OK, I know it's a stupid title for a blog post but it's the title of a book that I read back when I was a boy. Biggles was a pilot who got up to all sorts of adventures with his friends Ginger and Algy and I really enjoyed the series back then. I do remember when I read this particular book that I didn't even know what an Orchid was, though I eventually worked out from the plot that it was some kind of flower. Fast forward to the present day and I realise that, whetted by my trip to Hartslock earlier this year, I'm starting to develop a taste for Orchids and can see why people list them. The thing about plants in general is that there are just so many of them it's quite overwhelming to think of starting a list for them (not that it's stopped me clocking up my first 500 or so). Orchids on the other hand are more manageable: there are fifty odd species apparently (so similar to butterflies) so it's more a question of logistics and going at the right time of year to each location. Now, I'm not formerly committing myself to doing the whole list but I thought that I'd at least try to see all the fairly local ones. Therefore I made some enquiries from local wildlife expert Wayne Bull (see his excellent blog here) and he pointed me in the right direction for a couple of early season ones, namely Early Purple Orchid and Green-winged Orchid. So this week I made a couple of trips to see them, carefully picking out the days with gorgeous sunny weather and on both occasions a great time was had.
The first location was to Sydlings Copse, just near Stanton St. John outside Oxford, a place that I'd heard of regularly but hitherto had never actually visited. The walk to the reserve itself was through open fields and I kept a keen eye out for arable-weed flora and managed to find a few flowers of interest tucked away in the corner of the fields. A Yellowhammer was singing in the hedgerow and Red Kites soared overhead and in the warm sunshine it was good to be out and about in the countryside. As I neared the reserve itself I heard a pheasant-like call that sounded a bit odd and I wondered idly whether it might be a Reeve's Pheasant which I knew could be found in the woods around this area.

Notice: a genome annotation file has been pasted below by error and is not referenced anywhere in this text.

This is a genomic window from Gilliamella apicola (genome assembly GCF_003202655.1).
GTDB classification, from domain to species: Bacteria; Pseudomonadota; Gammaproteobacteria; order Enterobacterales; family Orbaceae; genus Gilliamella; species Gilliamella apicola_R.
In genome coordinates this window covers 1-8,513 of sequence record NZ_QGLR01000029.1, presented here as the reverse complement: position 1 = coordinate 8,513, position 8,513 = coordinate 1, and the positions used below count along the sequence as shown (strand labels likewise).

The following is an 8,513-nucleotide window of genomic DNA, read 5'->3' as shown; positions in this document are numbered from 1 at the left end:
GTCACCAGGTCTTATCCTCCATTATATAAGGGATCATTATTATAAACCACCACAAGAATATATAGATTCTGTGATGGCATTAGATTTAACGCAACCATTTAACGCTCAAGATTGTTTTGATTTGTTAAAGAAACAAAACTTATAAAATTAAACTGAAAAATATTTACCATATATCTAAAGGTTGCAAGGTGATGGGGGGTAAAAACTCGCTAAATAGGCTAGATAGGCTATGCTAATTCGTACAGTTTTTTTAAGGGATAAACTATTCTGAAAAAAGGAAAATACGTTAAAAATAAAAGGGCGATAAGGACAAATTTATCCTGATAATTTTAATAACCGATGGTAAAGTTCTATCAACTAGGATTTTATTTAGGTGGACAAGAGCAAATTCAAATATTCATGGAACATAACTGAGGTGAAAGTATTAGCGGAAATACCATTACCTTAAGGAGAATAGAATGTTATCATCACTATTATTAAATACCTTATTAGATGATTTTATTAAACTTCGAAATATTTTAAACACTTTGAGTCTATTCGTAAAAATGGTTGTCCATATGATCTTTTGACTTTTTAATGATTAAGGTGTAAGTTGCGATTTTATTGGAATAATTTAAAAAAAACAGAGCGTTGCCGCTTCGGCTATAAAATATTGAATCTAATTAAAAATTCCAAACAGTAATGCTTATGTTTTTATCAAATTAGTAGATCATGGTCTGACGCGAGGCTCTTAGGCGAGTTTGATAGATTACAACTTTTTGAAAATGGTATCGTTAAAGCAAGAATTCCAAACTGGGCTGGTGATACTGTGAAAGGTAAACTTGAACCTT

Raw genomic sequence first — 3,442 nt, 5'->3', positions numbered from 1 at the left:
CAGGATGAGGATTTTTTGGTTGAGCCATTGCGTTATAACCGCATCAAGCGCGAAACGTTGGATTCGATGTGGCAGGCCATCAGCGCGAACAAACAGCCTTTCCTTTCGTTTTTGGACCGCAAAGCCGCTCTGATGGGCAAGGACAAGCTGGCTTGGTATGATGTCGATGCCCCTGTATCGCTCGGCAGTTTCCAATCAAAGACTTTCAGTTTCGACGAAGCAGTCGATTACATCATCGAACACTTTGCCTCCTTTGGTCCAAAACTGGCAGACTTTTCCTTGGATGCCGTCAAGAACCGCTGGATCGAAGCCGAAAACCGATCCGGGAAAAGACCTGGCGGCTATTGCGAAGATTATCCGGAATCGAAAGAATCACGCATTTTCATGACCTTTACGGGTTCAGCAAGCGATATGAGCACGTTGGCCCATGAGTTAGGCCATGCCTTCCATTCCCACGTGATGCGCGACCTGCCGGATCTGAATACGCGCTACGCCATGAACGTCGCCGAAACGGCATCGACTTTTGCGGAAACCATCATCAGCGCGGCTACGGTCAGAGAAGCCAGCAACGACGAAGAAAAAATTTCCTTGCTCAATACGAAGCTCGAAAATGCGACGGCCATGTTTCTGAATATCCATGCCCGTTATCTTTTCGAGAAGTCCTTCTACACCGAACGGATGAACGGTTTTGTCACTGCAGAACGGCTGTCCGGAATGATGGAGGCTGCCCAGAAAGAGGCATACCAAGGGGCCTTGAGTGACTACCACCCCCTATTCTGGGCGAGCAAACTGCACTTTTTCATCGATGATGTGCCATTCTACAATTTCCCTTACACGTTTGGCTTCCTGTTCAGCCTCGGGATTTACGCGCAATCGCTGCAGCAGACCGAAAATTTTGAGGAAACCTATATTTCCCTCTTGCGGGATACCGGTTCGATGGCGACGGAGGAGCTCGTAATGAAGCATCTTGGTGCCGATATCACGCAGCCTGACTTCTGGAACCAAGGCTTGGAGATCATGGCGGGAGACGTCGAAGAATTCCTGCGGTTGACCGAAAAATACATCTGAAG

|There was lots of Bugloss about|
|I found just one specimen of this Charlock|
|A tiny Corn Spurrey|
The reserve itself turned out to be a fascinating mix of different habitats. To start with there was open broadleaved woodland which had me thinking of Wood Warblers though I suspect that the area was a bit small. Indeed that could be said for all the habitat areas: they were great but not very extensive. Then there was an area of unimproved grassland (where the Orchids were), an area of sandy heathland (a very rare habitat in Oxon that had me thinking of Tree Pipits) and in the bottom of the valley was a bog (a "Medieval Mire" apparently) which again is apparently a very rare habitat. All good stuff and I wandered around taking in all the sights and sounds with great enjoyment. I soon found the Early Purple Orchids which were perhaps past their best but still looking great in the sunshine.
|Early Purple Orchids|
|Towards the bottom of the valley I came across a huge expanse of Ramsoms (or Bear Garlic)|
|There was lots of Yellow Archangel tucked away in the shadier places|
There were a few Warblers singing away, mostly Garden Warblers and Whithroats from what I could hear, but apart from that it was fairly quiet though as it was mid afternoon this was probably to be expected. With time marching on I reluctantly tore myself away from what was a fascinating collection of miniature habitats and headed back towards the car. On the way back my suspicions about the Reeve's Pheasant were proved correct when this splendid chap turned up.
My second trip was a few days later to Bernwood Meadows nature reserve, another BBOWT reserve that adjoins Bernwood Forest which I have often visited for butterflies. This consisted of a couple of open Meadows, surrounded by Blackthorn hedges where Black and Brown Hairstreaks can apparently both be found at the right time of year. In the warm sunshine there were Garden Warblers, Whitethroats and Lesser Whitethroats singing everywhere and the gentle hum of early season insects. I passed a very pleasant hour or so wandering about, photographing the Orchids and looking out for any other wildlife of interest.
|The poetically-named Adder's Tongue Fern|
|A European Corn-borer Moth|
|Early Marsh Orchid|
I'm starting to realise that there are lots of hidden gems in the form of the various local BBOWT reserves and it's most enjoyable getting to know them all. I wonder which one I'll visit next.